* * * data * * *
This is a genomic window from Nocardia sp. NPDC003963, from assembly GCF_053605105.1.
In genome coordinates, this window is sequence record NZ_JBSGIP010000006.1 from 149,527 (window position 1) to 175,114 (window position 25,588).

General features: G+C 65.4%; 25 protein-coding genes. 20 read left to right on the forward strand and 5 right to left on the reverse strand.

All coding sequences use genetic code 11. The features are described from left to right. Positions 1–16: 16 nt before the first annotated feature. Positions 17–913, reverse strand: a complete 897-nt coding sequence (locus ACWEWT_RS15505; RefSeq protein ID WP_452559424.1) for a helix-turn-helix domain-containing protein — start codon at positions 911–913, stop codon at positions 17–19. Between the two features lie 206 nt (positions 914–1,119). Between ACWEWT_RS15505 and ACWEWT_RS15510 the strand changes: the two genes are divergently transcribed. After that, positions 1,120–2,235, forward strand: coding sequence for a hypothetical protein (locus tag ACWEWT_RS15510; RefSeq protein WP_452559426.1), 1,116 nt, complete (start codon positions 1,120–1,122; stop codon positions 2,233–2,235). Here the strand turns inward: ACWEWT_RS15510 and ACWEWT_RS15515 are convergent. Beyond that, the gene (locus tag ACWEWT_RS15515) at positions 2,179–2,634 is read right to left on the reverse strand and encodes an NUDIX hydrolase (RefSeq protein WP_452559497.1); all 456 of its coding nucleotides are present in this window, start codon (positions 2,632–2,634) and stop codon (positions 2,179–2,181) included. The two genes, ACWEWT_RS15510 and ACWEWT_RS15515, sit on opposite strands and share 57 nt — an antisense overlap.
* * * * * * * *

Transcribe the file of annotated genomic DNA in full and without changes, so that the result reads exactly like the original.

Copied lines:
This is a genomic window from Nocardia sp. NPDC003963, from assembly GCF_053605105.1.
In genome coordinates, this window is sequence record NZ_JBSGIP010000006.1 from 149,527 (window position 1) to 175,114 (window position 25,588).

General features: G+C 65.4%; 25 protein-coding genes. 20 read left to right on the forward strand and 5 right to left on the reverse strand.

All coding sequences use genetic code 11. The features are described from left to right. Positions 1–16: 16 nt before the first annotated feature. Positions 17–913, reverse strand: a complete 897-nt coding sequence (locus ACWEWT_RS15505; RefSeq protein ID WP_452559424.1) for a helix-turn-helix domain-containing protein — start codon at positions 911–913, stop codon at positions 17–19. Between the two features lie 206 nt (positions 914–1,119). Between ACWEWT_RS15505 and ACWEWT_RS15510 the strand changes: the two genes are divergently transcribed. After that, positions 1,120–2,235, forward strand: coding sequence for a hypothetical protein (locus tag ACWEWT_RS15510; RefSeq protein WP_452559426.1), 1,116 nt, complete (start codon positions 1,120–1,122; stop codon positions 2,233–2,235). Here the strand turns inward: ACWEWT_RS15510 and ACWEWT_RS15515 are convergent. Beyond that, the gene (locus tag ACWEWT_RS15515) at positions 2,179–2,634 is read right to left on the reverse strand and encodes an NUDIX hydrolase (RefSeq protein WP_452559497.1); all 456 of its coding nucleotides are present in this window, start codon (positions 2,632–2,634) and stop codon (positions 2,179–2,181) included. The two genes, ACWEWT_RS15510 and ACWEWT_RS15515, sit on opposite strands and share 57 nt — an antisense overlap.